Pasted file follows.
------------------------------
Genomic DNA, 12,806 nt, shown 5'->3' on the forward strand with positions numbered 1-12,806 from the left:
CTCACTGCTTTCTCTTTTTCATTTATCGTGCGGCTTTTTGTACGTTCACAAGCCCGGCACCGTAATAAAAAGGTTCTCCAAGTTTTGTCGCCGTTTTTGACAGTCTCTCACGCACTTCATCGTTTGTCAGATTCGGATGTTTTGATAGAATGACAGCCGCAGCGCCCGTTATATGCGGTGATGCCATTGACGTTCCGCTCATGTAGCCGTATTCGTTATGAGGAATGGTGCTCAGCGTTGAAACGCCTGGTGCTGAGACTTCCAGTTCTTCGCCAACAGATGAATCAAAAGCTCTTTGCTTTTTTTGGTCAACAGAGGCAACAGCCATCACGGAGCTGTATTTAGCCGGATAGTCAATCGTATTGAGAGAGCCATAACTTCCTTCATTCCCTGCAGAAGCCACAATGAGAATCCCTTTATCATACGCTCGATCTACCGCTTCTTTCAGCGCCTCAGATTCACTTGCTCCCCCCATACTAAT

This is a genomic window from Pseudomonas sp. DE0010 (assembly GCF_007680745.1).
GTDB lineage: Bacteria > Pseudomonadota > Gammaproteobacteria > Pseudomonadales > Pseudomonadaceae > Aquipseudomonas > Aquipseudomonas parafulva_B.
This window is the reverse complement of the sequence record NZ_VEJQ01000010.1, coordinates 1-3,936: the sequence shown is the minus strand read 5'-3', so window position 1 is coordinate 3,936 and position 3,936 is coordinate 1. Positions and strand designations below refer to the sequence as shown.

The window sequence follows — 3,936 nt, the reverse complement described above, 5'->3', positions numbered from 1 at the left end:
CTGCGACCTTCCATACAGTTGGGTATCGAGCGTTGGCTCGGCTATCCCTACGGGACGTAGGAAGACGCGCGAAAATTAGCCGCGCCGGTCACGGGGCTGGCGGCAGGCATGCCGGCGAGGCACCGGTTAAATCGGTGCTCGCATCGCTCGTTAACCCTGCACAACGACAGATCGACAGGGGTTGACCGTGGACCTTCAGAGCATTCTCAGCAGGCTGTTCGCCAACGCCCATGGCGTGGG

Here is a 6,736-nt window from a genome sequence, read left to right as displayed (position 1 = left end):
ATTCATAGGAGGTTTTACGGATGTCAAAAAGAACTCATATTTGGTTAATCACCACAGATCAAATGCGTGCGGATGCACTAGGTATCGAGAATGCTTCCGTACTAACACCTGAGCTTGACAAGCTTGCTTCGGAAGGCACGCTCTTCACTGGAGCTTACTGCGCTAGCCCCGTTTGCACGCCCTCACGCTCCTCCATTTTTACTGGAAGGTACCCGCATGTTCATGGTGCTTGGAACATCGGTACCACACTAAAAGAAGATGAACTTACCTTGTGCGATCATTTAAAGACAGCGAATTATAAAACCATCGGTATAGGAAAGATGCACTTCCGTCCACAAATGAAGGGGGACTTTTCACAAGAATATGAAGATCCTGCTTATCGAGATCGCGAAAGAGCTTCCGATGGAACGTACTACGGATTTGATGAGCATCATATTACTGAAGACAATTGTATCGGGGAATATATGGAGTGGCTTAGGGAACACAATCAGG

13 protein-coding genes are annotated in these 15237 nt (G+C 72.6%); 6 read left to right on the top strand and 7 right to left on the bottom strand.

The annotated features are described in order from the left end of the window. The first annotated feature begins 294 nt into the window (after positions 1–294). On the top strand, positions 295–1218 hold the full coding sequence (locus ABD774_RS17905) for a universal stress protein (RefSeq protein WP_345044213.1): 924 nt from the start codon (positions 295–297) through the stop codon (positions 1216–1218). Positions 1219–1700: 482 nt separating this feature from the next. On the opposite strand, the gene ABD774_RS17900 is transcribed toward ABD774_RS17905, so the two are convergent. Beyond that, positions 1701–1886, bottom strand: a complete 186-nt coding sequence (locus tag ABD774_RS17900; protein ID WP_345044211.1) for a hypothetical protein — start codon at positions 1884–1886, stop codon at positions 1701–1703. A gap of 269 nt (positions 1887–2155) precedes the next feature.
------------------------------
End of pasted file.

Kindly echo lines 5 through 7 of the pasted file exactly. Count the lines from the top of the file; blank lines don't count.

This window is the reverse complement of the sequence record NZ_VEJQ01000010.1, coordinates 1-3,936: the sequence shown is the minus strand read 5'-3', so window position 1 is coordinate 3,936 and position 3,936 is coordinate 1. Positions and strand designations below refer to the sequence as shown.

The window sequence follows — 3,936 nt, the reverse complement described above, 5'->3', positions numbered from 1 at the left end:
CTGCGACCTTCCATACAGTTGGGTATCGAGCGTTGGCTCGGCTATCCCTACGGGACGTAGGAAGACGCGCGAAAATTAGCCGCGCCGGTCACGGGGCTGGCGGCAGGCATGCCGGCGAGGCACCGGTTAAATCGGTGCTCGCATCGCTCGTTAACCCTGCACAACGACAGATCGACAGGGGTTGACCGTGGACCTTCAGAGCATTCTCAGCAGGCTGTTCGCCAACGCCCATGGCGTGGG